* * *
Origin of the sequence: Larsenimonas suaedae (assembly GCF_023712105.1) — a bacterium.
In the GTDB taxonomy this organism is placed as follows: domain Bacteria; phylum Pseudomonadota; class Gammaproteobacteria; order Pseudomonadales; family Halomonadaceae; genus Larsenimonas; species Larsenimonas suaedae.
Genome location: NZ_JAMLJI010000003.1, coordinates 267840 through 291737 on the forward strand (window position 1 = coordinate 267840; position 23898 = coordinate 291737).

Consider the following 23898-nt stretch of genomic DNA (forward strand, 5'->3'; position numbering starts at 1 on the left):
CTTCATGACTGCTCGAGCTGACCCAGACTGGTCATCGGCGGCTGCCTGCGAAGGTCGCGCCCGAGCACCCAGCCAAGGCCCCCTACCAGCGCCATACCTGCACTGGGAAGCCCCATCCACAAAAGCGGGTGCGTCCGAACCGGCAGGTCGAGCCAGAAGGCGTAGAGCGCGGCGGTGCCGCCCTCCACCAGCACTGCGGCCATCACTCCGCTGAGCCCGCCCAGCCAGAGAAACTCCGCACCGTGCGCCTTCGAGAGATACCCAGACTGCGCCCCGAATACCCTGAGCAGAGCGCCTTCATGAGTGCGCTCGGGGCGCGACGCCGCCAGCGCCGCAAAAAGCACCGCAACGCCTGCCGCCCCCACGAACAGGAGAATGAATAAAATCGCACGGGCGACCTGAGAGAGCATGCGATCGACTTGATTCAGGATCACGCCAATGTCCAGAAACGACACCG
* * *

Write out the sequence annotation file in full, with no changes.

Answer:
Origin of the sequence: Larsenimonas suaedae (assembly GCF_023712105.1) — a bacterium.
In the GTDB taxonomy this organism is placed as follows: domain Bacteria; phylum Pseudomonadota; class Gammaproteobacteria; order Pseudomonadales; family Halomonadaceae; genus Larsenimonas; species Larsenimonas suaedae.
Genome location: NZ_JAMLJI010000003.1, coordinates 267840 through 291737 on the forward strand (window position 1 = coordinate 267840; position 23898 = coordinate 291737).

Consider the following 23898-nt stretch of genomic DNA (forward strand, 5'->3'; position numbering starts at 1 on the left):
CTTCATGACTGCTCGAGCTGACCCAGACTGGTCATCGGCGGCTGCCTGCGAAGGTCGCGCCCGAGCACCCAGCCAAGGCCCCCTACCAGCGCCATACCTGCACTGGGAAGCCCCATCCACAAAAGCGGGTGCGTCCGAACCGGCAGGTCGAGCCAGAAGGCGTAGAGCGCGGCGGTGCCGCCCTCCACCAGCACTGCGGCCATCACTCCGCTGAGCCCGCCCAGCCAGAGAAACTCCGCACCGTGCGCCTTCGAGAGATACCCAGACTGCGCCCCGAATACCCTGAGCAGAGCGCCTTCATGAGTGCGCTCGGGGCGCGACGCCGCCAGCGCCGCAAAAAGCACCGCAACGCCTGCCGCCCCCACGAACAGGAGAATGAATAAAATCGCACGGGCGACCTGAGAGAGCATGCGATCGACTTGATTCAGGATCACGCCAATGTCCAGAAACGACACCG